Rapid Tests Aren’t Useful if You Can’t Access Them
Experts argue that limiting access defeats the purpose of rapid testing
On Monday, the U.S. Food and Drug Administration (FDA) authorized Quidel’s Quickvue at-home rapid test for emergency use, bringing up the number of rapid tests authorized by the FDA to four.
Some experts have been calling on the U.S. government to scale up at-home rapid testing for months, arguing that they’re a critical tool for stopping the spread of Covid-19. Rapid tests allow a person to know — in real time — whether they are contagious and have to quarantine. Experts argue that making these tests freely available to people to regularly use at home would encourage them to test themselves more frequently, which, in turn, would greatly reduce the number of contagious people out in public and reduce the spread.
The FDA’s authorization of such tests is a step in the right direction, but critics have pointed out that the tests still won’t be widely available, and thus, the FDA has missed the point. The Quidel test is only authorized for prescription use, which means that a person must still go through their health care provider to access it.
“Yet another decision to take a good rapid test and decrease accessibility and increase cost by requiring a (useless) physicians prescription,” tweeted Michael Mina, PhD, an assistant professor of epidemiology at Harvard T.H. Chan School of Public Health who has been among the most vocal proponents of rapid testing, on Monday. “No person should need a medical prescription for a #Covid19 test.” He argues that requiring a physician’s signature will not only make people less likely to use such tests but also make access to testing more inequitable than it already is.
So far, only one of the four FDA-authorized rapid tests do not require a prescription to use: the Ellume antigen test, which was authorized in mid-December. The Lucira Covid-19 All-In-One Test Kit, which became the first to be authorized in November, and Abbott’s BinaxNOW Covid-19 Ag Card Home Test, also authorized in December, both require prescriptions. These tests don’t come cheap, either: according to AARP, Ellume’s test costs about $30; BinaxNOW costs about $25, plus overnight shipping; and Lucira’s costs about $50. It’s not clear yet how much Quidel’s test will cost. As Rep. Kim Schrier of Washington pointed out in a February statement, “at $30/test, [Ellume’s test] is impractical for at-home screening on a regular basis.”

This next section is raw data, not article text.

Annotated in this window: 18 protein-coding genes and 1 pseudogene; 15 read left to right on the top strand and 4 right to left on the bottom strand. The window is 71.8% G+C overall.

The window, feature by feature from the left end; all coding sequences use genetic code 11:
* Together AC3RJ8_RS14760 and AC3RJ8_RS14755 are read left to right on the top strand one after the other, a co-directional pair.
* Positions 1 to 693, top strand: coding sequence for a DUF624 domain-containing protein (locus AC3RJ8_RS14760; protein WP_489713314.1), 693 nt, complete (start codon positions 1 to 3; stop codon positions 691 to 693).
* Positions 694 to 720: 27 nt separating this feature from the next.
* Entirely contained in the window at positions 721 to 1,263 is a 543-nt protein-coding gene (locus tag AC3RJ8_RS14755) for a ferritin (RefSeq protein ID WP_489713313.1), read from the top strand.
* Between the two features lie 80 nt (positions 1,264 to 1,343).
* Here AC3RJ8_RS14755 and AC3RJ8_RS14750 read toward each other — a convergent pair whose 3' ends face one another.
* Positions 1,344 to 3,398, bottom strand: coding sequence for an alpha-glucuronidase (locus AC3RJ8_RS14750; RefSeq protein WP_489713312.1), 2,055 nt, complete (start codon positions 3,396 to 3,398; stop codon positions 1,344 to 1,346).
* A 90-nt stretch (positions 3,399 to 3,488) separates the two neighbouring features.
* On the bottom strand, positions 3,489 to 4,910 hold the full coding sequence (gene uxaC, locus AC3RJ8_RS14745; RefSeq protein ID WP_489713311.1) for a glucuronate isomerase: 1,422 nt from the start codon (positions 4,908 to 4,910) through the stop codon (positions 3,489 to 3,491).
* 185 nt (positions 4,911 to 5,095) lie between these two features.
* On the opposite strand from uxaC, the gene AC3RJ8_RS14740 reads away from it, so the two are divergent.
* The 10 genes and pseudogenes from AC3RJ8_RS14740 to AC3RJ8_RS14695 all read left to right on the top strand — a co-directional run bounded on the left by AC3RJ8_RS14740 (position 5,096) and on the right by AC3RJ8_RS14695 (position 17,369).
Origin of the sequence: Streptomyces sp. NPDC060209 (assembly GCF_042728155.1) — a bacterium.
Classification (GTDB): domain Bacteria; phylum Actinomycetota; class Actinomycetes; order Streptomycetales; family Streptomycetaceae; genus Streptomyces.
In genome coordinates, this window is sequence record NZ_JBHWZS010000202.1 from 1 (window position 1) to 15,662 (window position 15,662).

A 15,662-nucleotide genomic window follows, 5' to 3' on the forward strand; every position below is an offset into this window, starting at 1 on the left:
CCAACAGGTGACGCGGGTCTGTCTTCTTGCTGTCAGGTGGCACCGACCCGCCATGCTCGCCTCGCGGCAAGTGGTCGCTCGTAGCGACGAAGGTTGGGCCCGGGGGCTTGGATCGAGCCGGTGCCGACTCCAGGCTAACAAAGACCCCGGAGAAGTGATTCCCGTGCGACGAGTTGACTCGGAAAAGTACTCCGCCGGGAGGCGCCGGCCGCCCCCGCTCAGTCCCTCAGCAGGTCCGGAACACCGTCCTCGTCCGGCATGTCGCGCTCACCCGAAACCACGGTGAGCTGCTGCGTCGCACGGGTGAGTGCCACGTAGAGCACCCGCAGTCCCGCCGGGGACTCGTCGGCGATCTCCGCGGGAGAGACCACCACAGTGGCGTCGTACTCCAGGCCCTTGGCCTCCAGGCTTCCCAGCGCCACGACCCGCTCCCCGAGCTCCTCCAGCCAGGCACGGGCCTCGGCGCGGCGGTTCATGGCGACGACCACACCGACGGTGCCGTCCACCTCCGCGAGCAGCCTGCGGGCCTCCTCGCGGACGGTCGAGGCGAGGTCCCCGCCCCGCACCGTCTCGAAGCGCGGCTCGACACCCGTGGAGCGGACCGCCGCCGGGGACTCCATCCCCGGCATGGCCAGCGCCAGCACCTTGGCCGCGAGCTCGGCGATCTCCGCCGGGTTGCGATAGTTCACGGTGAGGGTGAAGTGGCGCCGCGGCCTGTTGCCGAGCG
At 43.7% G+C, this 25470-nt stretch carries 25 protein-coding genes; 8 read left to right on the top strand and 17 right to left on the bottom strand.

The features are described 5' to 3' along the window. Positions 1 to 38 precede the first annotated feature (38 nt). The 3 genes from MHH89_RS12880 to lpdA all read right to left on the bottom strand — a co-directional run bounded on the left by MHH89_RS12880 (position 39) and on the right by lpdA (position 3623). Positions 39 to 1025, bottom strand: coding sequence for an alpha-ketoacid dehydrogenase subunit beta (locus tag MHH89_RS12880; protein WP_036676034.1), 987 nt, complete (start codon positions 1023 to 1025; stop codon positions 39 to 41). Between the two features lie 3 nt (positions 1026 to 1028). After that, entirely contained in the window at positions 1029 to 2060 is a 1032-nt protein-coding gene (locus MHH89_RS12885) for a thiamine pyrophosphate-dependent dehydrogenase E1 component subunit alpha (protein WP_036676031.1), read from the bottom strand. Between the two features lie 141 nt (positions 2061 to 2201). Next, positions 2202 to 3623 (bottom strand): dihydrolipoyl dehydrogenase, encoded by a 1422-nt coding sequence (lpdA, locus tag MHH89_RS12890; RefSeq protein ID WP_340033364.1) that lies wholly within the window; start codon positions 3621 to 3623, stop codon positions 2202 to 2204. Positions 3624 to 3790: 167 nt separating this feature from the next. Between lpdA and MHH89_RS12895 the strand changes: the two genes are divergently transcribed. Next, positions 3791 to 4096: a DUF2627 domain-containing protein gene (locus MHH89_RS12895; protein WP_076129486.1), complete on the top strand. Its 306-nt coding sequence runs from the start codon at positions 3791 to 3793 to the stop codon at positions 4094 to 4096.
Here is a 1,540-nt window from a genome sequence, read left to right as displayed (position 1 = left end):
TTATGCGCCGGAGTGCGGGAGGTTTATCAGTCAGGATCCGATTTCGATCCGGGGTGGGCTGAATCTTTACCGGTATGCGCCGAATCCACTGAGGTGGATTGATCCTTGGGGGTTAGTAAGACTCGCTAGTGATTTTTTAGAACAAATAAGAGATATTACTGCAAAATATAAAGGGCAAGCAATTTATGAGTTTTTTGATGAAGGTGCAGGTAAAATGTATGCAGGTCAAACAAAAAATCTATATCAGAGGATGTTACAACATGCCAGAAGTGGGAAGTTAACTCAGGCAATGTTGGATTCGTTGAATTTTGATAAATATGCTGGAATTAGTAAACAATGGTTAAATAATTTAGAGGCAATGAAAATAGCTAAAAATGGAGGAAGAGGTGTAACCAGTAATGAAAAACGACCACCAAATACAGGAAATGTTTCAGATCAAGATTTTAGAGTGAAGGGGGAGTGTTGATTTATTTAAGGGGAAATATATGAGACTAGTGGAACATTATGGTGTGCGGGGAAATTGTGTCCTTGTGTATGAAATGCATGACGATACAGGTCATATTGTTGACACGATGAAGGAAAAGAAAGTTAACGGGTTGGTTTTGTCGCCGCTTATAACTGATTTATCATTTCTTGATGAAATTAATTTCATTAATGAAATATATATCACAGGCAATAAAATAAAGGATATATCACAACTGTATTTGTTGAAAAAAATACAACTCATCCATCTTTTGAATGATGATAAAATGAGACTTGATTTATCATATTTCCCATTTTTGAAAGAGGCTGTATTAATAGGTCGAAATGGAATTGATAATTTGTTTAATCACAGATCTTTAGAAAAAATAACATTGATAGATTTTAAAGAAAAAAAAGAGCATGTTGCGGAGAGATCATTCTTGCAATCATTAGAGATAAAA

A recent national survey, led in part by Harvard’s Center for Communicable Disease Dynamics, found that 86% of Americans say they would use at-home rapid antigen tests to stop the spread of Covid-19. The problem is that a minority of people are aware such testing exists. Together, these data points suggest a “strong consumer demand and support for a federal national testing program, if the public is informed,” according to the report.
The pressure is on the Biden administration to ramp up its support for rapid testing. In February, it said it would buy 8.5 million of Ellume’s tests and invest in six additional companies to produce 61 million rapid tests by the end of the summer, as NPR reported. Many experts have argued that 61 million tests would not be enough, especially as more transmissible variants, which increase the risk of infection, continue to circulate. Rapid testing must scale up, and doing so in a massive way is possible: As Mina has pointed out, there are many highly scalable tests that “work as well” as Abbott’s BinaxNOW test that are with the FDA but have yet to be approved.